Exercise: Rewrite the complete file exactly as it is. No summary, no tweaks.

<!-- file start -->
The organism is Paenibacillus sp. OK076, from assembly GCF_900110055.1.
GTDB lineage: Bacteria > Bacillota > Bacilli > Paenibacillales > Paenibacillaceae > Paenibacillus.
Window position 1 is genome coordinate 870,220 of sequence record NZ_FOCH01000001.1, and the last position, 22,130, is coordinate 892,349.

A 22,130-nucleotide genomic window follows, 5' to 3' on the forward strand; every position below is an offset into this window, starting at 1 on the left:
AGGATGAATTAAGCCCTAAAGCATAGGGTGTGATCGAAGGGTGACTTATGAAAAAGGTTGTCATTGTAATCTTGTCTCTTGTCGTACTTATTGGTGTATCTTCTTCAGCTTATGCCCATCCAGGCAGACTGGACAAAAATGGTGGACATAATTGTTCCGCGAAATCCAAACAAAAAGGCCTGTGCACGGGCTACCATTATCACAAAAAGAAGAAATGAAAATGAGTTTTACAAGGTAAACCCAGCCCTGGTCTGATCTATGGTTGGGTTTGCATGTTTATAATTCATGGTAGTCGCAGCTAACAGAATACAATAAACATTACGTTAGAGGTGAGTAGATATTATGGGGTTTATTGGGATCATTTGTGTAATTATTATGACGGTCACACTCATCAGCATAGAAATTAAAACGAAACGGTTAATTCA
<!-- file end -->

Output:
The organism is Paenibacillus sp. OK076, from assembly GCF_900110055.1.
GTDB lineage: Bacteria > Bacillota > Bacilli > Paenibacillales > Paenibacillaceae > Paenibacillus.
Window position 1 is genome coordinate 870,220 of sequence record NZ_FOCH01000001.1, and the last position, 22,130, is coordinate 892,349.

A 22,130-nucleotide genomic window follows, 5' to 3' on the forward strand; every position below is an offset into this window, starting at 1 on the left:
AGGATGAATTAAGCCCTAAAGCATAGGGTGTGATCGAAGGGTGACTTATGAAAAAGGTTGTCATTGTAATCTTGTCTCTTGTCGTACTTATTGGTGTATCTTCTTCAGCTTATGCCCATCCAGGCAGACTGGACAAAAATGGTGGACATAATTGTTCCGCGAAATCCAAACAAAAAGGCCTGTGCACGGGCTACCATTATCACAAAAAGAAGAAATGAAAATGAGTTTTACAAGGTAAACCCAGCCCTGGTCTGATCTATGGTTGGGTTTGCATGTTTATAATTCATGGTAGTCGCAGCTAACAGAATACAATAAACATTACGTTAGAGGTGAGTAGATATTATGGGGTTTATTGGGATCATTTGTGTAATTATTATGACGGTCACACTCATCAGCATAGAAATTAAAACGAAACGGTTAATTCA